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Animating complex shapes with AnimatablePair

Paul Hudson    @twostraws   

SwiftUI uses an animatableData property to let us animate changes to shapes, but what happens when we want two, three, four, or more properties to animate? animatableData is a property, which means it must always be one value, however we get to decide what type of value it is: it might be a single Double, or it might be two values contained in a special wrapper called AnimatablePair.

To try this out, let’s look at a new shape called Checkerboard, which must be created with some number of rows and columns:

struct Checkerboard: Shape {
    var rows: Int
    var columns: Int

    func path(in rect: CGRect) -> Path {
        var path = Path()

        // figure out how big each row/column needs to be
        let rowSize = rect.height / Double(rows)
        let columnSize = rect.width / Double(columns)

        // loop over all rows and columns, making alternating squares colored
        for row in 0..<rows {
            for column in 0..<columns {
                if (row + column).isMultiple(of: 2) {
                    // this square should be colored; add a rectangle here
                    let startX = columnSize * Double(column)
                    let startY = rowSize * Double(row)

                    let rect = CGRect(x: startX, y: startY, width: columnSize, height: rowSize)

        return path

We can now create a 4x4 checkerboard in a SwiftUI view, using some state properties that we can change using a tap gesture:

struct ContentView: View {
    @State private var rows = 4
    @State private var columns = 4

    var body: some View {
        Checkerboard(rows: rows, columns: columns)
            .onTapGesture {
                withAnimation(.linear(duration: 3)) {
                    rows = 8
                    columns = 16

When that runs you should be able to tap on the black squares to see the checkerboard jump from being 4x4 to 8x16, without animation even though the change is inside a withAnimation() block.

As with simpler shapes, the solution here is to implement an animatableData property that will be set with intermediate values as the animation progresses. Here, though, there are two catches:

  1. We have two properties that we want to animate, not one.
  2. Our row and column properties are integers, and SwiftUI can’t interpolate integers.

To resolve the first problem we’re going to use a new type called AnimatablePair. As its name suggests, this contains a pair of animatable values, and because both its values can be animated the AnimatablePair can itself be animated. We can read individual values from the pair using .first and .second.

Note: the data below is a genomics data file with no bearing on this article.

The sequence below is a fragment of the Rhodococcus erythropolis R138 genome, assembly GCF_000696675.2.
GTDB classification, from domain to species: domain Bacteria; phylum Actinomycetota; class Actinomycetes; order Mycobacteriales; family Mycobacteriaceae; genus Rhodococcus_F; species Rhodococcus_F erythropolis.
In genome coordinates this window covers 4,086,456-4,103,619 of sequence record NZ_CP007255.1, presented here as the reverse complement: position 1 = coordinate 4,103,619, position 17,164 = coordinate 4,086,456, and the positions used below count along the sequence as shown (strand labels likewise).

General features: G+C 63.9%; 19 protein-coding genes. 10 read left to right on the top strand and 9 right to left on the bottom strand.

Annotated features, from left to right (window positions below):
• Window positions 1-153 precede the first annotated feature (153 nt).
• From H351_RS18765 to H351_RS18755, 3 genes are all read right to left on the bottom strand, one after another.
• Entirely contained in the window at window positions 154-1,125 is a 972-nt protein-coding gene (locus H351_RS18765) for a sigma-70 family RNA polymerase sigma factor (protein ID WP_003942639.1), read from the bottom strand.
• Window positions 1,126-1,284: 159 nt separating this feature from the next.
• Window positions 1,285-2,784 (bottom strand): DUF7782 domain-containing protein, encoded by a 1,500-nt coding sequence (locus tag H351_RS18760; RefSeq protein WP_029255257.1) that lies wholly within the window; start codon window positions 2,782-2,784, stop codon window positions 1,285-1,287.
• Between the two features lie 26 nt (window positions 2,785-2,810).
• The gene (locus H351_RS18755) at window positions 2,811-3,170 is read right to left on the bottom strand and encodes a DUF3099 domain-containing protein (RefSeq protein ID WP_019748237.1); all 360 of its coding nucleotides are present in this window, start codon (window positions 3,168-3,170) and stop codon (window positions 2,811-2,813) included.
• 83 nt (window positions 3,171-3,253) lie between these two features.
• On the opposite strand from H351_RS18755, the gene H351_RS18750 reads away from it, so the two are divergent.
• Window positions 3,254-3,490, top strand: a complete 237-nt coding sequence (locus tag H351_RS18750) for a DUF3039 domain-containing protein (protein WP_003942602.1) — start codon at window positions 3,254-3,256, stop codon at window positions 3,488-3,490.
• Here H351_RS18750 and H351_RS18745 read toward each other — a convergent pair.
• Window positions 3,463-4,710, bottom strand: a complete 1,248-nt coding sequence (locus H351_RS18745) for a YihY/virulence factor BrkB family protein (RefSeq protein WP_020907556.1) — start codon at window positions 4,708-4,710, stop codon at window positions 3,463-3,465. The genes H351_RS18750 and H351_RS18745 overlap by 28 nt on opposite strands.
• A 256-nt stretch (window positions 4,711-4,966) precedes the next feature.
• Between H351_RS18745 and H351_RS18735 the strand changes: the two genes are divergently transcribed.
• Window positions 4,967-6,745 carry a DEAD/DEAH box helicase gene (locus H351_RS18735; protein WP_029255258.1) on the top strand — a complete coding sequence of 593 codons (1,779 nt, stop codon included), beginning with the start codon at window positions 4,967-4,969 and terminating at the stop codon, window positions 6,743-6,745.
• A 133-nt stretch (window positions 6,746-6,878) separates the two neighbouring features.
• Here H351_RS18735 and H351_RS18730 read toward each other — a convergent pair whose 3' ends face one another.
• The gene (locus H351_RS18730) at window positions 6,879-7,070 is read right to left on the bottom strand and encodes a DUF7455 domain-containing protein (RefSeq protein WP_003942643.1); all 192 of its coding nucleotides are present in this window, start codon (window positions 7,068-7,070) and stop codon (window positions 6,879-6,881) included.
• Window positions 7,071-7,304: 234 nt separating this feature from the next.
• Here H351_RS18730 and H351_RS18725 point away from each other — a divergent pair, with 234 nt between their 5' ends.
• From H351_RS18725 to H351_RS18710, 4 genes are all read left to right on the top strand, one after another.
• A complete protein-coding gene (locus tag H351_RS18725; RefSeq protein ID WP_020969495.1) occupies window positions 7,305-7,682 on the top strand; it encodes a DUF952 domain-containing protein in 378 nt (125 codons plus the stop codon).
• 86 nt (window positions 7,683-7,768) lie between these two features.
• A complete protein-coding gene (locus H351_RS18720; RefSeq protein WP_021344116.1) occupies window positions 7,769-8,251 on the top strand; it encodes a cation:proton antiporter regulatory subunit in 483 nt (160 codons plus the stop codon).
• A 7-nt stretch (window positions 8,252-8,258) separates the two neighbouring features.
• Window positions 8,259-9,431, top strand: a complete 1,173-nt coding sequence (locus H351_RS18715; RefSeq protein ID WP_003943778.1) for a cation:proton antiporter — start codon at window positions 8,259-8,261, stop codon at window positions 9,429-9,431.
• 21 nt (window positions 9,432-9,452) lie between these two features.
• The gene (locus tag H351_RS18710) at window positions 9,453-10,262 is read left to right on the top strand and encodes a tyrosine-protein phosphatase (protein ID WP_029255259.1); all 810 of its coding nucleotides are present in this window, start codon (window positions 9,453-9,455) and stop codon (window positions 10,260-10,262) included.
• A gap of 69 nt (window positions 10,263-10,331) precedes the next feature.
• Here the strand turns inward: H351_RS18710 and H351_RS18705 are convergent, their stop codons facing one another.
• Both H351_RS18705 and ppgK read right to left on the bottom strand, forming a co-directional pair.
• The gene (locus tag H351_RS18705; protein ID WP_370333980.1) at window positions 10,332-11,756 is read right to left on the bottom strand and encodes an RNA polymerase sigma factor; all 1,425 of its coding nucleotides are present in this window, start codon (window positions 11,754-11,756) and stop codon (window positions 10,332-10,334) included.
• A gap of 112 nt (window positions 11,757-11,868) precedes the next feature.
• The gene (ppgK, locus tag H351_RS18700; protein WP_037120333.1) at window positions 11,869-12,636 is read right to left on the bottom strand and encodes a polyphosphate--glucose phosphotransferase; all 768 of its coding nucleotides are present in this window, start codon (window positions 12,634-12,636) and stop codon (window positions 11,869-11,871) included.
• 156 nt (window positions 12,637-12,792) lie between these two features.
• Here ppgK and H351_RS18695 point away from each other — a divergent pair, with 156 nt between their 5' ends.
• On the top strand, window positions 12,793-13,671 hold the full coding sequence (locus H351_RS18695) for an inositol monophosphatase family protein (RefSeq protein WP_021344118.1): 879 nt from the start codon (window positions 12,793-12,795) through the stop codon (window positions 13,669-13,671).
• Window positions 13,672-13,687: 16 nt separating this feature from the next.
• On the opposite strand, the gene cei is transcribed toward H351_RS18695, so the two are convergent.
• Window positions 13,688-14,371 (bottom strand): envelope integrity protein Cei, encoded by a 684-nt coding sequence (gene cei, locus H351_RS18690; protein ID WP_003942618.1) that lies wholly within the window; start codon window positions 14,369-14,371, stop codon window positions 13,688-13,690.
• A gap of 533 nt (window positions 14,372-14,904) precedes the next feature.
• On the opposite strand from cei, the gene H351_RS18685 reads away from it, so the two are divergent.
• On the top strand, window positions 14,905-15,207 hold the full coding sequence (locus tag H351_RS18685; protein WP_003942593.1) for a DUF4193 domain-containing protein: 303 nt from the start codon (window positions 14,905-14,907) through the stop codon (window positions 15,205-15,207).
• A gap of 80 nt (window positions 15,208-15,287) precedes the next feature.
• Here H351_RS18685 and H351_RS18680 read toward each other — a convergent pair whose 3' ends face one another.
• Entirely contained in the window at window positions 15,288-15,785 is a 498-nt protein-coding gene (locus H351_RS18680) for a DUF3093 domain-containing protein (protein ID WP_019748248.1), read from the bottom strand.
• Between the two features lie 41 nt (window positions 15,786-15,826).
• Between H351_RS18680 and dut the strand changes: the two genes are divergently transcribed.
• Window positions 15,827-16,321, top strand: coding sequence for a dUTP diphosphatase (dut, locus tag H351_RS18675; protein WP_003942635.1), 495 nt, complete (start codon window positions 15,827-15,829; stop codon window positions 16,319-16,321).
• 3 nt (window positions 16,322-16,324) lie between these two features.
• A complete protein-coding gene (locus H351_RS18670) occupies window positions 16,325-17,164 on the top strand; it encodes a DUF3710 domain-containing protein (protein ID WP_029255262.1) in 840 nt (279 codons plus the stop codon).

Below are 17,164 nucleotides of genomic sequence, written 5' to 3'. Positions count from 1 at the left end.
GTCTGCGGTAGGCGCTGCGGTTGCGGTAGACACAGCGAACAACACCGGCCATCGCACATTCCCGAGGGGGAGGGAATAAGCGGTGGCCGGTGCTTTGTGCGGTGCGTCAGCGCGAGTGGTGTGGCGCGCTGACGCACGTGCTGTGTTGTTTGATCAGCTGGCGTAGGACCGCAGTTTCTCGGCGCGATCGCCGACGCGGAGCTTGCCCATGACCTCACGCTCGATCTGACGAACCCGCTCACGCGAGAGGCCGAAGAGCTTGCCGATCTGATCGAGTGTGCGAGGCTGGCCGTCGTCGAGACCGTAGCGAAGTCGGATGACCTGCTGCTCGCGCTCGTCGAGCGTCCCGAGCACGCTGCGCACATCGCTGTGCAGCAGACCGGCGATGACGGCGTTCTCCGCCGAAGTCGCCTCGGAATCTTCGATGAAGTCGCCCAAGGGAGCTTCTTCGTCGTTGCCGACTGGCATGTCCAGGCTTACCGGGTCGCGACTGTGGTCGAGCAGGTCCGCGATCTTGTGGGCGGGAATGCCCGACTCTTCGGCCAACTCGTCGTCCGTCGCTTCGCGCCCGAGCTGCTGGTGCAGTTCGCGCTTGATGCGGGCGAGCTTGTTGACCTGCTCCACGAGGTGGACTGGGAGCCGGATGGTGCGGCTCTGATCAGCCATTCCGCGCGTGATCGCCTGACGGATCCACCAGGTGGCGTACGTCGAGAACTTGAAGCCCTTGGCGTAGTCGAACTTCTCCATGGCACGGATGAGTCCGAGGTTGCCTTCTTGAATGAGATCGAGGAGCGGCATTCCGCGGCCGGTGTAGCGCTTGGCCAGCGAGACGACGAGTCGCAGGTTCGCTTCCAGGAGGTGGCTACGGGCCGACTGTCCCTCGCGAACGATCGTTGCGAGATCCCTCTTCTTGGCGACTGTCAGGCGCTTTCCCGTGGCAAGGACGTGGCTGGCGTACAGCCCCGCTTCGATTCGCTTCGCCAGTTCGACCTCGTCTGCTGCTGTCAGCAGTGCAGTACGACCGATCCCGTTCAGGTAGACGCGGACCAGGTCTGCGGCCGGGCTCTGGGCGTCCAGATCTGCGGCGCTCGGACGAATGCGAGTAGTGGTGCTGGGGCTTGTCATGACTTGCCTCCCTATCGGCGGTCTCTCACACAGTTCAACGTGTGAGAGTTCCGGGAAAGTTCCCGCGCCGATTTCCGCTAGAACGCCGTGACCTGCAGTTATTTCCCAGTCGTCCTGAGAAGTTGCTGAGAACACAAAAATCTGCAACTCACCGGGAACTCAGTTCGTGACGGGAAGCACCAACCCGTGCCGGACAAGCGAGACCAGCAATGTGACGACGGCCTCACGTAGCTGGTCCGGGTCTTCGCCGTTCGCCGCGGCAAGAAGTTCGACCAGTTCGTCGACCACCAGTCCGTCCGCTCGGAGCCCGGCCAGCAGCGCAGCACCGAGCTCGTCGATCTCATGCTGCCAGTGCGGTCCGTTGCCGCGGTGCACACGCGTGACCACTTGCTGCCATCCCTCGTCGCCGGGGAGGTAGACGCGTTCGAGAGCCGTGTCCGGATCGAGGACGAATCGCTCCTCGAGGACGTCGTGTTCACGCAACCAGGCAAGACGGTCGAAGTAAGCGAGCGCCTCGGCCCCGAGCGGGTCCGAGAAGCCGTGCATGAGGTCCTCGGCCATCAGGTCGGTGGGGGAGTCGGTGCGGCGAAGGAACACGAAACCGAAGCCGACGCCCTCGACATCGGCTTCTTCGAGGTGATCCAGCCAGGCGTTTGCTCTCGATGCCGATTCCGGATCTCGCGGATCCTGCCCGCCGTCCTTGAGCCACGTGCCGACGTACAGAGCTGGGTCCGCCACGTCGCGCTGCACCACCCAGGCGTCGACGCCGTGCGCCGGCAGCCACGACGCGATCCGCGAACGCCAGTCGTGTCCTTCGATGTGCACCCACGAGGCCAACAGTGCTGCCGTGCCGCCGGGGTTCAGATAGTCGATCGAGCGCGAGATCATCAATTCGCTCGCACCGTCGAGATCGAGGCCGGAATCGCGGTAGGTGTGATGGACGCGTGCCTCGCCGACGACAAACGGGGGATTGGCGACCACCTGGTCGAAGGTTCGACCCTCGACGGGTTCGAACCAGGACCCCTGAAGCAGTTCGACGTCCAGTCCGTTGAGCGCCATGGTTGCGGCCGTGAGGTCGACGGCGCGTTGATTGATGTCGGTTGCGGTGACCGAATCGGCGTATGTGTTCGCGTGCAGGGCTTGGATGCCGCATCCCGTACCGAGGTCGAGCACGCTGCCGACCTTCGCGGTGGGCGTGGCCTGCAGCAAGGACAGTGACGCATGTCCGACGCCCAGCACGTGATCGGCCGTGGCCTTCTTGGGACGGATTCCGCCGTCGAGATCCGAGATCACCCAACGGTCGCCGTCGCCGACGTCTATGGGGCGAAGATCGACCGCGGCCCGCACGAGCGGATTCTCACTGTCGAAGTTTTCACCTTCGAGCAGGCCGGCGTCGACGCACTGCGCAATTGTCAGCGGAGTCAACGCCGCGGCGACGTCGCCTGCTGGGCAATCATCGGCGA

To resolve the second problem we’re just going to do some type conversion: we can convert a Double to an Int just by using Int(someDouble), and go the other way by using Double(someInt).

So, to make our checkerboard animate changes in the number of rows and columns, add this property:

var animatableData: AnimatablePair<Double, Double> {
    get {
       AnimatablePair(Double(rows), Double(columns))

    set {
        rows = Int(newValue.first)
        columns = Int(newValue.second)

Now when you run the app you should find the change happens smoothly – or as smoothly as you would expect given that we’re rounding numbers to integers.

Of course, the next question is: how do we animate three properties? Or four?

To answer that, let me show you the animatableData property for SwiftUI’s EdgeInsets type:

AnimatablePair<CGFloat, AnimatablePair<CGFloat, AnimatablePair<CGFloat, CGFloat>>>

Yes, they use three separate animatable pairs, then just dig through them using code such as newValue.second.second.first.

I’m not going to claim this is the most elegant of solutions, but I hope you can understand why it exists: because SwiftUI can read and write the animatable data for a shape regardless of what that data is or what it means, it doesn’t need to re-invoke the body property of our views 60 or even 120 times a second during an animation – it just changes the parts that actually are changing.

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